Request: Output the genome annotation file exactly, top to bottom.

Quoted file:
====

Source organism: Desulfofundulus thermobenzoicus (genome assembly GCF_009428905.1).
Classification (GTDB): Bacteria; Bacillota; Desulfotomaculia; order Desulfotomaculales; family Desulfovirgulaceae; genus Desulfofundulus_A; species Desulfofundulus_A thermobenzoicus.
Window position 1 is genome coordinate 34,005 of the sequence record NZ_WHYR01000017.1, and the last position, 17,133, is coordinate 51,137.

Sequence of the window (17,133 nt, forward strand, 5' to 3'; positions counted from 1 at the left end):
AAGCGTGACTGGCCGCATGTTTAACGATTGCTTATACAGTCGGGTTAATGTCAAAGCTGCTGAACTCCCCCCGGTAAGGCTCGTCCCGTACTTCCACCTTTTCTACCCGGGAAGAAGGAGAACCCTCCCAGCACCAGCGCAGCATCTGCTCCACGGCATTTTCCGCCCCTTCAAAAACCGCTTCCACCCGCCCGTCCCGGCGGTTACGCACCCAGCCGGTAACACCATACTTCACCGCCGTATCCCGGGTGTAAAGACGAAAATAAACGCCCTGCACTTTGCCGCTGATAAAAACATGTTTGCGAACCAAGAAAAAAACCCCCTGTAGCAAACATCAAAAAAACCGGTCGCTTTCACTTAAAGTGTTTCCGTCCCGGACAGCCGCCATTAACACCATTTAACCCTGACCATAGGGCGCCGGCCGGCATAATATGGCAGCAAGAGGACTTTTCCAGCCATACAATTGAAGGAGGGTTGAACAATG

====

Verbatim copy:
Source organism: Desulfofundulus thermobenzoicus (genome assembly GCF_009428905.1).
Classification (GTDB): Bacteria; Bacillota; Desulfotomaculia; order Desulfotomaculales; family Desulfovirgulaceae; genus Desulfofundulus_A; species Desulfofundulus_A thermobenzoicus.
Window position 1 is genome coordinate 34,005 of the sequence record NZ_WHYR01000017.1, and the last position, 17,133, is coordinate 51,137.

Sequence of the window (17,133 nt, forward strand, 5' to 3'; positions counted from 1 at the left end):
AAGCGTGACTGGCCGCATGTTTAACGATTGCTTATACAGTCGGGTTAATGTCAAAGCTGCTGAACTCCCCCCGGTAAGGCTCGTCCCGTACTTCCACCTTTTCTACCCGGGAAGAAGGAGAACCCTCCCAGCACCAGCGCAGCATCTGCTCCACGGCATTTTCCGCCCCTTCAAAAACCGCTTCCACCCGCCCGTCCCGGCGGTTACGCACCCAGCCGGTAACACCATACTTCACCGCCGTATCCCGGGTGTAAAGACGAAAATAAACGCCCTGCACTTTGCCGCTGATAAAAACATGTTTGCGAACCAAGAAAAAAACCCCCTGTAGCAAACATCAAAAAAACCGGTCGCTTTCACTTAAAGTGTTTCCGTCCCGGACAGCCGCCATTAACACCATTTAACCCTGACCATAGGGCGCCGGCCGGCATAATATGGCAGCAAGAGGACTTTTCCAGCCATACAATTGAAGGAGGGTTGAACAATG